Grievers often hear their friends tell them that they “need to be strong,” to get through this experience. What the griever takes from this is that they need to hide their feelings on some level. It is not that their friends necessarily mean for them to do this. They are simply passing on the same useless information that they heard when they were dealing with a personal loss in their lives. The problem is that hearing these words encourages grievers to stuff their feelings.
As professionals, we just want to help them!
Sadly, most grievers do not talk to a grief professional until long after they have experienced their grief causing event.
No caregiver ever intentionally wishes to hurt a griever. Our goal is to help them through this confusing and painful experience. If, somewhere in our education, we were told that all grievers must go through “the stages of grief,” no matter the loss, it is vitally important that we remember that the source of this information, Kübler-Ross’s book “On Death and Dying”, dealt with the phases of grief experienced by those diagnosed with a terminal illness. It was not about the other grief experiences in our lives.
If anything, as caring professionals, we might be concerned that our clients are “denying” the level to which this loss has emotionally impacted them. The problem happens when a griever hears you use this term and how they internalize it. Keep in mind that they may have heard well-meaning friends tell them they were in denial long before they spoke with you. Given that they have heard others use this term in that different context, they may miss the important distinction between the two uses. It would be far more helpful to avoid this term, which can lead to confusion on their part, and simply encourage them to put voice to their emotional pain.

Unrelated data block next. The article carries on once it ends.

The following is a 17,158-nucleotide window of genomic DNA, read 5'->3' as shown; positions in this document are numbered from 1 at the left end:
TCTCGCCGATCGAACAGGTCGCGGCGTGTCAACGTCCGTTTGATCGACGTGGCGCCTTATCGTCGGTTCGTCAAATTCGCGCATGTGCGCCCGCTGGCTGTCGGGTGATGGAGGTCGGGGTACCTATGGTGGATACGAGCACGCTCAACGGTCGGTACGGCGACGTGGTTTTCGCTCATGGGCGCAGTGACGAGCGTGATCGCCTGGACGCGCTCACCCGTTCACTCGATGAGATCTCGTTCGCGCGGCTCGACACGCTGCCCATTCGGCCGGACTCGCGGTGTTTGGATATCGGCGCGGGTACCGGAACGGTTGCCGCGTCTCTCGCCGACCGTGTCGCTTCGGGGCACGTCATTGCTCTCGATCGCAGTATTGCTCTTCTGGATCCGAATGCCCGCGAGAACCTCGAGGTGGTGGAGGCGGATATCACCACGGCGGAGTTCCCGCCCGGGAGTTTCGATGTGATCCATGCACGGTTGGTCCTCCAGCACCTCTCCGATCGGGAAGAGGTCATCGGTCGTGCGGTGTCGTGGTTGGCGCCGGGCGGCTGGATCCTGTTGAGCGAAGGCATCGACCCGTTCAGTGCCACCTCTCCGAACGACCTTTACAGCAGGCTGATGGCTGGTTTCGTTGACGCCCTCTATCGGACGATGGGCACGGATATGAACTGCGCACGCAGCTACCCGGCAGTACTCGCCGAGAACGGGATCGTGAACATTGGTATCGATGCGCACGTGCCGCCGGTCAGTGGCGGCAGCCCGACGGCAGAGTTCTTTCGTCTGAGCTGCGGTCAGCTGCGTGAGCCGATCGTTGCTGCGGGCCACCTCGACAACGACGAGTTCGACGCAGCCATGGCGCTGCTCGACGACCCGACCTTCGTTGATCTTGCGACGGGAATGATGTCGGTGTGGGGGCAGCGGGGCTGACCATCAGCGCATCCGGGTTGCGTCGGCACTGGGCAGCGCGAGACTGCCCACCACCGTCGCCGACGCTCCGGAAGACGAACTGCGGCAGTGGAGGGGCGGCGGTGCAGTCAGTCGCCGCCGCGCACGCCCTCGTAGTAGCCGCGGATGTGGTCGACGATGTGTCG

The lack of proper information is a major problem for grievers.
Long before a griever speaks with anyone on a professional level about the pain in their heart, they have received endless, and often useless, advice from friends and family. Many of those people have heard about the stages of grief. Since these friends do not understand where and how these stages were first defined, related to the grief of someone diagnosed with a terminal illness, they do not realize that applying them for every loss is not helpful to the griever. They simply know that in the stages of grief, denial is the first stop. As a result, this is what they have told the griever.
Grievers really could care less about these stages, until someone told them that they must go through them. They know that they are hurting and just want to feel better.
Rather than telling them that they must go through these arbitrary steps, which may have no relationship to their particular loss, it makes far more sense to offer them the opportunity to express their feelings without analysis, criticism, or judgment. Most of their well-intentioned friends and family have already given them enough of this when they tried to express these feelings before. Having listened to them put voice to their pain, offering them the option of taking action to move through and beyond where they are with those feeling is exactly what they are seeking. The Grief Recovery Method is a step-by-step process for doing just that.
Telling a griever that he or she is in denial does not help. If anything, this tells them that they are powerless. Showing them that there is a path to recovery gives them hope for a better tomorrow, rather than denying it.